The History of Furniture and Its Evolution

Furniture styles have evolved over time due to cultural and technological shifts, from ancient Egyptian seating arrangements to functional elegance of contemporary designs. Here we explore how societal influences have had an effect on furniture styles throughout history.

The Industrial Revolution saw mass production make furniture cheaper and more accessible for more people, leading to less ornate designs and towards pieces with greater functionality than ornamentation. This resulted in furniture shifting away from being fashion statements to becoming practical items that prioritized function over style.

The Neolithic Period

The Neolithic period saw humans transitioning from nomadic lifestyles to established farming communities, which necessitated more permanent structures and furnishings such as furniture pieces made out of stone or clay.

The Industrial Revolution saw a significant departure from craftsmanship seen in earlier centuries, as styles like Rococo and Baroque became mass produced and cheaper to produce. To counter this shift in style, Arts and Crafts became prominent – emphasizing handcrafted quality made from natural materials while Bauhaus and Modernism revolutionised furniture design by emphasizing functionality and simplicity.

Ancient Egypt

Furniture in ancient Egypt had more than just practical value – it also held cultural meaning. A piece of furniture often served to express the artistry and creativity of its craftsman.

Working class Egyptians typically had access to simple furniture like stools and tables crafted from cheap materials that sat quite close to the floor.

Rich people and royalty had superior furniture. This included stools with animal legs carved into them as stools, folding chairs made of wood or materials like woven rushes for seating purposes, etc.

Ancient Greece & Rome

The Greeks encouraged their scientists and philosophers to seek rational solutions to life’s big questions; at the same time they were great lovers of art, literature and drama.

People ate meals on elegantly upholstered couches known as Klines that could be easily pushed against a wall when not needed for seating purposes. Both fixed and folding stools were available.

Roman furniture designs were heavily influenced by Greek influences. An example is the cathedra chair used by teachers to meet with their pupils.

Medieval Period

The Age of Knights and Troubadours saw a vibrant surge in European culture, including an intellectual renaissance spawning notable philosophers such as Peter Abelard and Thomas Aquinas. Additionally, this period saw the evolution of Gothic furniture styles.

Little of the furniture from this period remains, but we can reconstruct its look using contemporary sources and images depicted in manuscripts. Oak was widely used, with large four-poster beds featuring massive legs connected by sturdy stretchers being common features of domestic interiors depicted therein.


The Renaissance can be defined as a period of renewal. It saw a renewed interest in antiquity – particularly Greek and Roman cultures – while furniture designs became architectural with an emphasis on symmetry.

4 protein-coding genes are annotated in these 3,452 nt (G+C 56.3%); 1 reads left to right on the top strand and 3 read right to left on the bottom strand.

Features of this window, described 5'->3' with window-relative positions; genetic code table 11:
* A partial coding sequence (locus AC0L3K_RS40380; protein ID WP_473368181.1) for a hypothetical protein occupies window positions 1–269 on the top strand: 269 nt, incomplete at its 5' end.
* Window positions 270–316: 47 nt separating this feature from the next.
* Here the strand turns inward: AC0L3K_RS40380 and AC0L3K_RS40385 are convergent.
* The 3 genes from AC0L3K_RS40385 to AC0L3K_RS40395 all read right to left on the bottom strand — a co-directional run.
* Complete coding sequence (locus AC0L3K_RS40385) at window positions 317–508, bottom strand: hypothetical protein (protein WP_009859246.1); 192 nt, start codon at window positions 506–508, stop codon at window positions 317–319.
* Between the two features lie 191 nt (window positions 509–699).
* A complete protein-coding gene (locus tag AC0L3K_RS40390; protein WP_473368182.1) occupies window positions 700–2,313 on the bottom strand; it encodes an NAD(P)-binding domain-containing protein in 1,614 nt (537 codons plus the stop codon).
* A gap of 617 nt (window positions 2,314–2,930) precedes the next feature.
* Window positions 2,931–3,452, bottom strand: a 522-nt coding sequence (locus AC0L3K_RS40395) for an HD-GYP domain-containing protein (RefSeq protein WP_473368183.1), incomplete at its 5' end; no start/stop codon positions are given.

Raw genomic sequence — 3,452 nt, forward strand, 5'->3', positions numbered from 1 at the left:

Flamboyant Gothic styles were gradually replaced with more subdued ornamentation reminiscent of ancient Rome. Life was short at this time and elaborate designs showcased wealth and knowledge of owners.

French royalty imported works of Italian Renaissance artists to decorate their palaces, while French cabinetmakers refined dressoir designs further by adding more prominent architectural features in chests and cabinets.

Industrial Revolution

The Industrial Revolution brought increased competition to furniture manufacturing industries, leading to innovations like mortise-and-tenon construction and miter joining processes that revolutionized furniture design. These advancements created stronger pieces with longer durability while opening doors for professions such as cabinetmaking. Veneering also became more widely practiced to highlight wood grain patterns while adding decorative appeal.

As furniture design evolves, from classic wooden furnishings to sleek, contemporary pieces, its future will be defined by ongoing technological innovation and an emphasis on sustainability. Manufacturers who prioritize sustainable practices like customization and ethical business conduct will be best-equipped for success in the future.


Modernism revolutionized furniture design by emphasizing “form follows function.” Additionally, this movement introduced novel materials like tubular steel and plywood while forgoing any unnecessary or extraneous ornamentation.

Modernism’s principles can be seen in iconic designs like the Eames Lounge Chair and Noguchi Table. Both pieces use different materials or colors to create tension while remaining harmonious without excessive decoration or unnecessary embellishment.

Modernism was deeply impacted by avant-garde art movements like Cubism and Futurism, which focused on geometric forms to break with traditional artistic conventions and break away from them. Their influence can still be seen today through furniture design.


Furniture has long been used as a status symbol, reserved only for those in possession of resources. Today, designers seek to update classic pieces with contemporary twists.

Contemporary styles feature a sleek, minimal aesthetic with innovative materials such as bent plywood. These innovations reflect Modernism and Art Deco principles by emphasizing simple geometric forms with an emphasis on functionality.

E-commerce will become increasingly influential within the furniture industry and designers must place increasing emphasis on sustainable practices and circular business models.